Worry in Mexican American Elders: The Role of Age, Gender, and Metabolic Syndrome




Chaphekar, Anita V.
Hall, James
Johnson, Leigh
O'Bryant, Sid


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  1. Purpose: Metabolic syndrome (MetS) is defined as risk factors which increase an individual’s risk for cardiovascular disease and diabetes. Risk factors include: abdominal obesity, hypertension, dyslipidemia, and elevated blood glucose. Research has suggested that worry, independent of anxiety, can contribute to poor health effects such as those seen with MetS. Mexican Americans (MA) have a high prevalence of worry and MetS, however a relationship between these variables has yet to be investigated for this population. The purpose of this study was to analyze the relationship between MetS and worry in the MA population. It is hypothesized that individuals with high levels of worry will be more likely to have MetS and show elevated risk factors. This study also examines the effect of age and gender on levels of worry in this population.
  2. Methods: This cross-sectional study used data collected from the Health and Aging Brain Study among Latino Elders. Participants were grouped into a high or low worry category based on their Penn State Worry Questionnaire (PSWQ) score. Odds ratio was calculated for the presence of MetS. Independent sample t-tests were used to analyze the following: differences in MetS risk factors between individuals with high and low levels of worry, and differences in levels of worry based on gender and age.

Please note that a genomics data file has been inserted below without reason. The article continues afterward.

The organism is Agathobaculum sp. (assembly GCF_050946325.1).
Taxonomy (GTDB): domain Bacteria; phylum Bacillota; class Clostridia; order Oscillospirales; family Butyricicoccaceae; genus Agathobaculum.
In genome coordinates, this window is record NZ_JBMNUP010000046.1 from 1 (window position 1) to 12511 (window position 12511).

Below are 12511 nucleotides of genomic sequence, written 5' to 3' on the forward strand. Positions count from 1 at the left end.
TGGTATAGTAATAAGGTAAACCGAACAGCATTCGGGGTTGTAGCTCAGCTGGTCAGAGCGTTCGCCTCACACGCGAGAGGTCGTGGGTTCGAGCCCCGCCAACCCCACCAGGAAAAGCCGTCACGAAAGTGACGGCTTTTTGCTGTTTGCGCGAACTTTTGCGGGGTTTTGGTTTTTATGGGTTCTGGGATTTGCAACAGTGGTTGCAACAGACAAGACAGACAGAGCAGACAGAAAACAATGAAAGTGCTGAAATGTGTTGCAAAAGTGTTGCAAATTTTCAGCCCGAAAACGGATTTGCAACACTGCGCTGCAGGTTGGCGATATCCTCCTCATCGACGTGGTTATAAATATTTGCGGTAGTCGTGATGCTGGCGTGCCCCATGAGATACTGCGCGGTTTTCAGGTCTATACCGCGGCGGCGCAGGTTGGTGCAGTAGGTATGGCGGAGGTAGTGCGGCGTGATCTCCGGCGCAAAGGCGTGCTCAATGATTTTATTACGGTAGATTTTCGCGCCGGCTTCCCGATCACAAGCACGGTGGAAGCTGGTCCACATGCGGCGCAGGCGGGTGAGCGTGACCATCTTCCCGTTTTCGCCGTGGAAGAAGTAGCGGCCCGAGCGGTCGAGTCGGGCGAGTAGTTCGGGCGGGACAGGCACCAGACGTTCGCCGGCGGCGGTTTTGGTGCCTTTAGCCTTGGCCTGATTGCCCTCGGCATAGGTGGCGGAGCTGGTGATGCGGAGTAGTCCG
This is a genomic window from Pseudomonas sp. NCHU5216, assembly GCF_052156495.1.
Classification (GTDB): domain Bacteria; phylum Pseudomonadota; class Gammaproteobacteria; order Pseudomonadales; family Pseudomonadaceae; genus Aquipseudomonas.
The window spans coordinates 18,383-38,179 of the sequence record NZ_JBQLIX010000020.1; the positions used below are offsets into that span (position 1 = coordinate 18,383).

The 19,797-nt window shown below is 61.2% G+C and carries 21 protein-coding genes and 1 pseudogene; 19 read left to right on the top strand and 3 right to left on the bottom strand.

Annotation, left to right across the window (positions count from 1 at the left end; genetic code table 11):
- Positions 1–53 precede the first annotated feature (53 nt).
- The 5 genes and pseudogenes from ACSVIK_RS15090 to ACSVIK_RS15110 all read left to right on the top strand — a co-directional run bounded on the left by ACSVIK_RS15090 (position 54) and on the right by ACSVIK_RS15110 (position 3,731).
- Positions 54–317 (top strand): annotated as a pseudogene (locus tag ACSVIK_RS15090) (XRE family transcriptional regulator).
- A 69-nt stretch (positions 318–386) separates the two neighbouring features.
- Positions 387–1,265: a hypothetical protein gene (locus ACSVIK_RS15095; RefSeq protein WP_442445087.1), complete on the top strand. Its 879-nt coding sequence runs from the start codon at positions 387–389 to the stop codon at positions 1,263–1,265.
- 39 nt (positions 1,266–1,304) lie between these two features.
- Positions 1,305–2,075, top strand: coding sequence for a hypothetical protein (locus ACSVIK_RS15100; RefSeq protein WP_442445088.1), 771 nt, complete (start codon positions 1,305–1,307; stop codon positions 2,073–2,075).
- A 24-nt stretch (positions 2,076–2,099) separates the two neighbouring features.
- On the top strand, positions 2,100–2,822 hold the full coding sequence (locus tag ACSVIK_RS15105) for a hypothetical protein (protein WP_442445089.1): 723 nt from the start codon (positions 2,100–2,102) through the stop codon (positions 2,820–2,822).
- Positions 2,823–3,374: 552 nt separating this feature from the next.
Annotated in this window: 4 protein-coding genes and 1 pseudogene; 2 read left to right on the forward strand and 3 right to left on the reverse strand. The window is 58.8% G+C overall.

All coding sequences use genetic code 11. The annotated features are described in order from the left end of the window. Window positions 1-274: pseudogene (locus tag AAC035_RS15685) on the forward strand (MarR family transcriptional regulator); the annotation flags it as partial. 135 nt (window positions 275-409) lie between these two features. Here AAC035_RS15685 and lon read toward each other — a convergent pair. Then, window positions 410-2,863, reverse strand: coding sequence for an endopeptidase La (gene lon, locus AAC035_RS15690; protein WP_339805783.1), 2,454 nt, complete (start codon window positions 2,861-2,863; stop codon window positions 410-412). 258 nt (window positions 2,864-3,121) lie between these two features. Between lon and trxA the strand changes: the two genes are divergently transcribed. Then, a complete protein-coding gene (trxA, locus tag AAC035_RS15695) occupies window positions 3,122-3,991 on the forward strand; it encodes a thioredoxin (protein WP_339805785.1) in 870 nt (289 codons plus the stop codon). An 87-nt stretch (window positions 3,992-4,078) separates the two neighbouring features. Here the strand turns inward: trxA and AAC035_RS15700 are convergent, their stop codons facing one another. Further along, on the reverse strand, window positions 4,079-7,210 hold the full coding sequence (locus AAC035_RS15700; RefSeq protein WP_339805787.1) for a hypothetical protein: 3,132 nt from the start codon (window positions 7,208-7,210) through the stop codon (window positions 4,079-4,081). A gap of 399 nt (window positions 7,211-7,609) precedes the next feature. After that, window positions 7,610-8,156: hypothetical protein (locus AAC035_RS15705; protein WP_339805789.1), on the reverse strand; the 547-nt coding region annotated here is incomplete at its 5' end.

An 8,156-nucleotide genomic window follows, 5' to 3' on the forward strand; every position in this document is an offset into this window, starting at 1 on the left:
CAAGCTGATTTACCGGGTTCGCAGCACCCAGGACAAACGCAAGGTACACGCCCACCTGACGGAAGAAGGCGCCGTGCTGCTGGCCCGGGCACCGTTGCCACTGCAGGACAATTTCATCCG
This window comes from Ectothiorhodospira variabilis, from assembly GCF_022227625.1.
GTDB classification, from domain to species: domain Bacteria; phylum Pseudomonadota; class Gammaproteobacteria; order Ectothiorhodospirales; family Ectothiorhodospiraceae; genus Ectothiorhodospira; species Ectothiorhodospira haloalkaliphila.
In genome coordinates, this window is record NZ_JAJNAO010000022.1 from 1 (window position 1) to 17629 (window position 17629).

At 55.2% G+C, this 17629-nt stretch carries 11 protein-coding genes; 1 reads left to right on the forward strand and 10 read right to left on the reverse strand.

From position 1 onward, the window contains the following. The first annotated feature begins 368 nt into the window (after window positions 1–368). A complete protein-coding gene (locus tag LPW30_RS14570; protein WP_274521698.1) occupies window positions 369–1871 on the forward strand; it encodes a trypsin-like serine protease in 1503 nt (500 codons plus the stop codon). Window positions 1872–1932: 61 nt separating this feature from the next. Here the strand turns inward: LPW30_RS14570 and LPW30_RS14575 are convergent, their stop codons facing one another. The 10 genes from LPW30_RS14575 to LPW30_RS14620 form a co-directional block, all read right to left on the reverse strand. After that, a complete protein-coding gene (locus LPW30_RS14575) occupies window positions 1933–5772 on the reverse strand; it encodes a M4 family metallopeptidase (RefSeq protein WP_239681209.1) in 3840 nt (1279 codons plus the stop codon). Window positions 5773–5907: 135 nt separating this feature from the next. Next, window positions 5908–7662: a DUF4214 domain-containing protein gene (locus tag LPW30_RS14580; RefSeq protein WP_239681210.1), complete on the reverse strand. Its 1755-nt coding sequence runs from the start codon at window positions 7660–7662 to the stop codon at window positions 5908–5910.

3. Results: Odds ratio calculation was not significant for the presence of MetS (95% CI 0.443-1.163, p = 0.18) between individuals of differing levels of worry. Participants with high and low worry showed a significant difference in abdominal circumference (p = 0.025) and blood glucose (p = 0.038). Males and females showed a significant difference in total PSWQ score (p = 0.000). There was a significant difference in total PSWQ score between individuals aged 61 and above and those aged 60 and below (p = 0.006).
  4. Conclusion: Individuals with a high level of worry did not have an increased likelihood to have MetS compared to individuals in a low worry group. However, when analyzing each risk factor alone, participants in a high worry group had a greater abdominal circumference and higher fasting glucose levels compared to those in a low worry group. The results of this study suggest the association of waist size and blood glucose with elevated levels of worry in the MA population. Results showed that females and individuals under the age of 61 have higher levels of worry compared to males and those over the age of 61, respectively.